Canadian Olympic champion Brady Leman will take one more trip down the hill on home soil this week before officially leaving competitive ski cross at age 36.
Leman announced his retirement Tuesday morning ahead of the World Cup Finals this weekend at Craigleith Ski Club in the Blue Mountains near Collingwood, Ont.
The former alpine racer enters the competition with five World Cup victories and 31 medal podiums on the ski cross circuit over his 15 years with the national team.
“I am thankful for all that ski racing has shown me,” Leman said in a statement released by Alpine Canada. “There’s been so much change in ski cross from when I started to today. I guess I’ve been doing this a long time, but the thrill of racing, and winning, never got old.
“The biggest thank you of all goes to my parents who lit the spark that fueled this amazing ride.”
The Calgary native and resident also earned 2019 world championship silver, 2016 X-Games gold and 2010 bronze, but will be best remembered for winning Canada’s first-ever men’s Olympic ski cross medal five years ago in Pyeongchang, South Korea.
Leman came out of the Phoenix Snow Park gate fourth behind teammate Kevin Drury, who later crashed along with Russia’s Sergey Ridzik, allowing Leman to take a comfortable lead on top-ranked Marc Bischofberger of Switzerland through the finish line.
The gold medal was sweet redemption for Leman, who was fourth in the 2014 Olympic big final in Sochi, Russia.
“I was really trying not to think about it as redemption because I don’t think that’d be a good mindset to have but now that it’s done, yeah,” Leman, who learned to ski at 18 months, told reporters at the time.
“This blows [Sochi and Vancouver in 2010] out of the water. I broke my leg the day before competition in Vancouver and then just missing the podium in Sochi was kind of bittersweet. Fourth at the Games is a big accomplishment, but at the same time you’re the first guy who doesn’t get a medal.”
Leman returned to the Olympics in February 2022, placing second in the small final and sixth overall.
“I’d have loved to follow up a medal or win again, but I’m really proud of this race,” he told reporters in Beijing. “I’ve had such a difficult last two years, with so many injuries and so many obstacles, and there were so many moments when I didn’t think I’d have a chance to defend that medal and I did.”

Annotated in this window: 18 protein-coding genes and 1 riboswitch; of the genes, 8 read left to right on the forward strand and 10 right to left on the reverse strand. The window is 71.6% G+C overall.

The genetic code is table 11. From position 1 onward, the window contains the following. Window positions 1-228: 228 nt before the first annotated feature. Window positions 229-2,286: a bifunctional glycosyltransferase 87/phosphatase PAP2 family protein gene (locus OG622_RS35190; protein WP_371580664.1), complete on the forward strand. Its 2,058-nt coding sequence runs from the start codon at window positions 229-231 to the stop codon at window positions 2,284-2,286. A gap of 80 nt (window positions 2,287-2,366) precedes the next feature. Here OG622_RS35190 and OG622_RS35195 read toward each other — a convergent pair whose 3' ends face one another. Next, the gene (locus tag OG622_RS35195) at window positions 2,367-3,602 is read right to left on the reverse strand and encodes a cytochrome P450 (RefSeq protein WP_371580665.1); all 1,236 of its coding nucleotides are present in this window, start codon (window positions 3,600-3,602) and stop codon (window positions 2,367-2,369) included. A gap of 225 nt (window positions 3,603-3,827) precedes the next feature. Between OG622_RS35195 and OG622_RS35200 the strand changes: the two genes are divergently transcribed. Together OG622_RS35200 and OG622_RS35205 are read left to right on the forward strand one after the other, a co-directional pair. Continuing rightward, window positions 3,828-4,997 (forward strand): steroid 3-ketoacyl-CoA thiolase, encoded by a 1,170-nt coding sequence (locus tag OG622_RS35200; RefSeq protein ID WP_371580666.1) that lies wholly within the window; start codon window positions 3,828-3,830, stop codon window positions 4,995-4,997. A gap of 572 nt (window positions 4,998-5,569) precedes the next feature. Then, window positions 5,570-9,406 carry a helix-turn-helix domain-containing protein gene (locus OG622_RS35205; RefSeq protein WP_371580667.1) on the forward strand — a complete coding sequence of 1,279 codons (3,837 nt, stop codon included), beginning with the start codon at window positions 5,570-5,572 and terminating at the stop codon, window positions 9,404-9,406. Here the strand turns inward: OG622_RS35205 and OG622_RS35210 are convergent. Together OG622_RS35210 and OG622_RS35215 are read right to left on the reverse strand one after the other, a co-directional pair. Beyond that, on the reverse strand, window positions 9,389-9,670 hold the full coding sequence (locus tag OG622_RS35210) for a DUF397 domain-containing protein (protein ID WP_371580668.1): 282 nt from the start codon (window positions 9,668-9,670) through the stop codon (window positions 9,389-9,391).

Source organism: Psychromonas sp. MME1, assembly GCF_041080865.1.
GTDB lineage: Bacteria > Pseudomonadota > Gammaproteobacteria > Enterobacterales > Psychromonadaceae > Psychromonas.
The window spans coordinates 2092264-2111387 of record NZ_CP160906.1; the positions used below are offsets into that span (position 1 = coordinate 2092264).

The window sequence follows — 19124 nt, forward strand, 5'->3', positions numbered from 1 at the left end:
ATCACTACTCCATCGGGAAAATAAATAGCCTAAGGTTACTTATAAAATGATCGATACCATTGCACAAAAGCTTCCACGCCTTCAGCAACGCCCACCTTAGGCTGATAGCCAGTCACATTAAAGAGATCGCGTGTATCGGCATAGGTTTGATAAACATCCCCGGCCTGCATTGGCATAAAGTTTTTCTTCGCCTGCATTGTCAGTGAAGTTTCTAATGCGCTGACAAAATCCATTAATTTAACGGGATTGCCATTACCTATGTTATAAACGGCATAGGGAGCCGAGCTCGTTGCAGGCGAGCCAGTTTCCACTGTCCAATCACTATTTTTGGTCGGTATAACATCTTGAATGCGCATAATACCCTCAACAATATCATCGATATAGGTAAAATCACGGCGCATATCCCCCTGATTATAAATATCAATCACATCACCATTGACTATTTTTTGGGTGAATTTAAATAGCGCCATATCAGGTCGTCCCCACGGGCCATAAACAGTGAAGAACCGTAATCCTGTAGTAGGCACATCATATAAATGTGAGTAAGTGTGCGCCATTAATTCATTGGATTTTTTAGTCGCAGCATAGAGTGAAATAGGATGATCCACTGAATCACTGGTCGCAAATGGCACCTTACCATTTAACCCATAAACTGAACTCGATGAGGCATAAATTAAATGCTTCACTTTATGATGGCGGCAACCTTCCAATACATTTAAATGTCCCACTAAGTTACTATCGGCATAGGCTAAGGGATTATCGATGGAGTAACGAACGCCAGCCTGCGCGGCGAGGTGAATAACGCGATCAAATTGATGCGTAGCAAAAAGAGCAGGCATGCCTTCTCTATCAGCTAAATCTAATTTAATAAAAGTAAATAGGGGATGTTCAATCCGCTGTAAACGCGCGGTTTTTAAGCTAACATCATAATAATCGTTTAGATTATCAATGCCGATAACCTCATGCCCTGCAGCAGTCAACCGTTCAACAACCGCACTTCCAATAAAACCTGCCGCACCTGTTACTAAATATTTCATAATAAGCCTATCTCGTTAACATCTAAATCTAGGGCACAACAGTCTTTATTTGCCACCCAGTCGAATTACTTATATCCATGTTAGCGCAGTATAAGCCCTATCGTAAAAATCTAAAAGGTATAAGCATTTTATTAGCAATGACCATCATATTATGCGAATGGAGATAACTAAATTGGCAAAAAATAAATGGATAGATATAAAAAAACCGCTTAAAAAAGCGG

WATCH | Leman looks back at winning 2018 Olympic gold:
On Tuesday, Leman added: “The successes were rewarding, but I will most remember the time with my teammates whether training, competing, or just hanging out. Those memories will always bring a smile to my face and are probably what I’m going to miss the most about ski racing.”
While acknowledging it’s “never easy” when an athlete retires, Canadian ski cross head coach Stanley Hayer told Alpine Canada Leman’s departure would be more emotional.
‘My teammate and my friend’
“We spent a few years racing as teammates and the last eight years as coach and athlete,” Hayer said. “The experiences that we had together are unforgettable, both on and off the hill. His results speak for themselves and his contributions to our sport will be difficult to match.
“The best thing is that Brady has decided to retire on his own terms which is rare in any sport. I will forever be grateful that I am able to call him my teammate and my friend.”
Leman entered the 2021-22 campaign fully recovered from a knee injury suffered on Feb. 27, 2021, in the big final in Bakuriani, Georgia, that ended his season. Following a slow start to the season — the three-time Olympian’s best result was 13th — Leman was in the silver medal position when he crashed on the second to last jump.
Leman captured a silver medal to open that season, a three-way photo finish at the Secret Garden Resort in China during the Olympic test event for his 29th World Cup podium.
WATCH | Leman second only to Sergey Ridzik in China:
Among his career highlights is a gold-medal performance from January 2019, his second victory at Blue Mountain in three years where he prevailed in the big final by 1.06 seconds over Bastien Midol of France. Leman also took the 2012 and 2017 races at the resort.
Having entered the weekend seventh in the World Cup rankings, he told Alpine Canada he felt ill on race day.
“I have a lot of confidence on this course,” said Leman, who transitioned to ski cross in 2008. “Today was a bit of a mental battle for me. But as soon as I got racing, that’s what mattered.”
WATCH | Leman reacts to his 2019 World Cup win on Canadian snow:
A Crystal Globe as overall season champion is one achievement that has eluded the golf, mountain biking and hiking enthusiast.
Leman was third in 2016 and second the following season. When he was in position to make a charge for top spot, he told CBC Sports in 2020, Leman would get distracted and constantly glance at the standings to see how he stacked up to the competition.
“If you’re worried about the overall all the time, you’re not focusing race to race and that’s had a negative effect on me in the past,” he said.
Leman enters this week’s competition aiming to build on a sixth-place finish in the small final on Sunday in Veysonnaz, Switzerland. On Feb. 26, he was seventh in the small final at his seventh world championships after collecting bronze on Dec. 21 in Italy for his 31st podium.
“I’m hoping to end on a high, so no victory-lap run for me,” Leman told The Canadian Press. “I’m going to try to win right to the end.”
Live streaming of the World Cup Finals from Craigleith will be available at CBCSports.ca, the CBC Sports app and CBC Gem.
(Except for the headline, this story has not been edited by PostX News and is published from a syndicated feed.)